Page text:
Instructional Design Models, Including Elements Defining Ways Essay

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instructional design models, including elements defining ways traditional methods encourage learner involvement. References required. A peer reviewed journal article, textbooks, and current journal articles credible websites.

Discuss the various instructional design models, including elements defining ways in which traditional methods encourage learner involvement.

The foundational instructional design model is called the 'ADDIE' model: analysis, design, development, implementation, and evaluation. During the analysis (planning) phase, the designer identifies the "learning problem, the goals and objectives, the audience's needs, existing knowledge, and any other relevant characteristics. Analysis also considers the learning environment, any constraints, the delivery options, and the timeline for the project" (ADDIE Model, 2012, Learning Theories). During the design phase, learning objectives are further specified as the instructional plan takes shape. The development phase involves the actual creation of the content. The implementation phase is the execution of the instructional plan. During this execution phase, input is solicited from learners and instructors about its efficacy. Finally, and equally critically the evaluation phase 'grades' the instructional process as a whole, and feedback from users is solicited.

Built into the ADDIE model are both formative and summative techniques of assessment. Learners give feedback during the execution during the formative phase, either in terms of taking quizzes or being solicited for their opinions. Then, during the final, summative phase, there is a general evaluation. However, one of the obvious criticisms of the ADDIE model is that feedback comes too late in the process.

Another model commonly used in instructional design is the ASSURE model. The acronym stands for these following steps: analyze learners; state objectives; select media and materials; utilize media and materials; require learner performance; and evaluate and revise. The first stage is similar to that of ADDIE -- it involves analyzing the 'audience' of the lesson. The next stages are more specific in nature than ADDIE, however. The second stage involves setting objectives, followed by selecting media and materials. This is followed by utilizing the materials and preparing the learning space. During the 'require learner performance phase' "there should be activities included in the lesson or that allow learners to respond and receive feedback before any type of evaluation is administered" (Smaldino, Lowther, & Russell 2012). Finally, during the evaluative phase, the designer, teacher, and students evaluate the entire instructional process in a summative fashion.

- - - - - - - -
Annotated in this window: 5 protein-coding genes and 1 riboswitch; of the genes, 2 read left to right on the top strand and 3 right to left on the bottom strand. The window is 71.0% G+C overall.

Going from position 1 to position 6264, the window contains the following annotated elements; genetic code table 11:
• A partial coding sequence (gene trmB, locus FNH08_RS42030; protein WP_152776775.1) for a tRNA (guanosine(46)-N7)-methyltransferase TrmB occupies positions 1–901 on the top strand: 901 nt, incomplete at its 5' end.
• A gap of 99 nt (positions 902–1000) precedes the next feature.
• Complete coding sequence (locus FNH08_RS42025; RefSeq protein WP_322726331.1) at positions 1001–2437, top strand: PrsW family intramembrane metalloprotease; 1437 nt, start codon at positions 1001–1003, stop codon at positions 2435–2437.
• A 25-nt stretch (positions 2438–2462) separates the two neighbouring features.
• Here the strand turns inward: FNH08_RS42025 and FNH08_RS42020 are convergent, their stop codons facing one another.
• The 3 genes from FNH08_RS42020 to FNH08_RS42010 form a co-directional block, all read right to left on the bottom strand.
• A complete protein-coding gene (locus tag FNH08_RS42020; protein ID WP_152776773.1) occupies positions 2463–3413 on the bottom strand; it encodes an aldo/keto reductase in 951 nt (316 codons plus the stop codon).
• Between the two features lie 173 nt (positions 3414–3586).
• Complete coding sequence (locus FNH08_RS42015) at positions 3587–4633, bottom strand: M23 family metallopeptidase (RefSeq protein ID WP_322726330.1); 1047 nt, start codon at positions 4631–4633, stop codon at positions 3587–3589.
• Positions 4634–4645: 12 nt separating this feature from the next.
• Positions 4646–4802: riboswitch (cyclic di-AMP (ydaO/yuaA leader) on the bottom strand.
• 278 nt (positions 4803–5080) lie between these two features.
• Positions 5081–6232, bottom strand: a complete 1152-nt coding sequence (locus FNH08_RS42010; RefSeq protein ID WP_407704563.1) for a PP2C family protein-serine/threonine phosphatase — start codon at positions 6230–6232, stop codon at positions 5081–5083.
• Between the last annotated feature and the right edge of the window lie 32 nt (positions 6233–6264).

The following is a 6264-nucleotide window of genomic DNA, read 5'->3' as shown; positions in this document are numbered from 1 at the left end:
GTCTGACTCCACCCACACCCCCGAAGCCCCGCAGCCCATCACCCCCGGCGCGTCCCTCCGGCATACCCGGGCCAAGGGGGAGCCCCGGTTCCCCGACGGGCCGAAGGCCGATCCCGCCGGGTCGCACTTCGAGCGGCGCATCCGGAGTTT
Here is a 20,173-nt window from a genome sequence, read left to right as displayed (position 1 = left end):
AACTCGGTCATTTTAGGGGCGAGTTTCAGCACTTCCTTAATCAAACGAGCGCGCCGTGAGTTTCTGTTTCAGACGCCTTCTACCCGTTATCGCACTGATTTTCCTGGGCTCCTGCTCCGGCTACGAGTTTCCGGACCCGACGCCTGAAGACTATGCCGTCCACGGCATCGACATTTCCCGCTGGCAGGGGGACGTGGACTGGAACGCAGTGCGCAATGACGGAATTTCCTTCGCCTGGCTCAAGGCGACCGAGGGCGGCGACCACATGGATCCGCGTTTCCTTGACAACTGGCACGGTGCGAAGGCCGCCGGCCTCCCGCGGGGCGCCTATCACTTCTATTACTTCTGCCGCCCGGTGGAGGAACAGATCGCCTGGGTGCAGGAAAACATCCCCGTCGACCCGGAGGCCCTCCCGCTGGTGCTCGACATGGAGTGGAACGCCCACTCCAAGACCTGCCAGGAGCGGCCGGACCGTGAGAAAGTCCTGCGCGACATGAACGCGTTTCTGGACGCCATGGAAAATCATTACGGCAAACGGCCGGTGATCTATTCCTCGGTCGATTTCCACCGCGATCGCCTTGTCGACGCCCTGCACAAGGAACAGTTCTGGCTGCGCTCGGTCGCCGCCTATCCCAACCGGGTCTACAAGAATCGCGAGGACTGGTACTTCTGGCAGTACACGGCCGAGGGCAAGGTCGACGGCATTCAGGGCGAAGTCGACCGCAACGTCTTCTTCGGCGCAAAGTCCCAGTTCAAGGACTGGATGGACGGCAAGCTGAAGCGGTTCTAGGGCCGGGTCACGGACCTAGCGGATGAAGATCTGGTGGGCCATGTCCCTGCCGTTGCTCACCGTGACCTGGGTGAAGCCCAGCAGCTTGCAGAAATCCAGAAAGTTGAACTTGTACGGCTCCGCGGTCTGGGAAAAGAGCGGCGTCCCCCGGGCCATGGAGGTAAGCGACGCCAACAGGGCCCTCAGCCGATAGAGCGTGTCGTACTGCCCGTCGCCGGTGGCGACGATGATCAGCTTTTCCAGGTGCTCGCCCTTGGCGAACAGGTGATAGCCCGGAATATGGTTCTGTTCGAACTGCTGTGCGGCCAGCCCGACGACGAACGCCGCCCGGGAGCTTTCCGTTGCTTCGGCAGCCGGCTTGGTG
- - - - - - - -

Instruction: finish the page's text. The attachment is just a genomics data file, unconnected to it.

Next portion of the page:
The ASSURE model has the advantage of providing more specific steps, in terms of the content design than ADDIE. However, like ADDIE, there is emphasis on student feedback only during the final phases, first in a formative fashion and next in a summative fashion. Neither model solicits student feedback throughout the design process, except in the form of audience analysis.

Q2. In order to teach phlebotomy techniques to a group of students, the learners must comprehend anatomy and physiology of the vascular system and must demonstrate the ability to draw blood. Which traditional instructional design would you choose? Provide information about the advantages and disadvantages of the selected method.

Given that the learning objective…

Sources Used in Document:


ADDIE Model. (2012). Learning theories. Retrieved:

Clark, Don. (2010). Why instructional system design? Retrieved:

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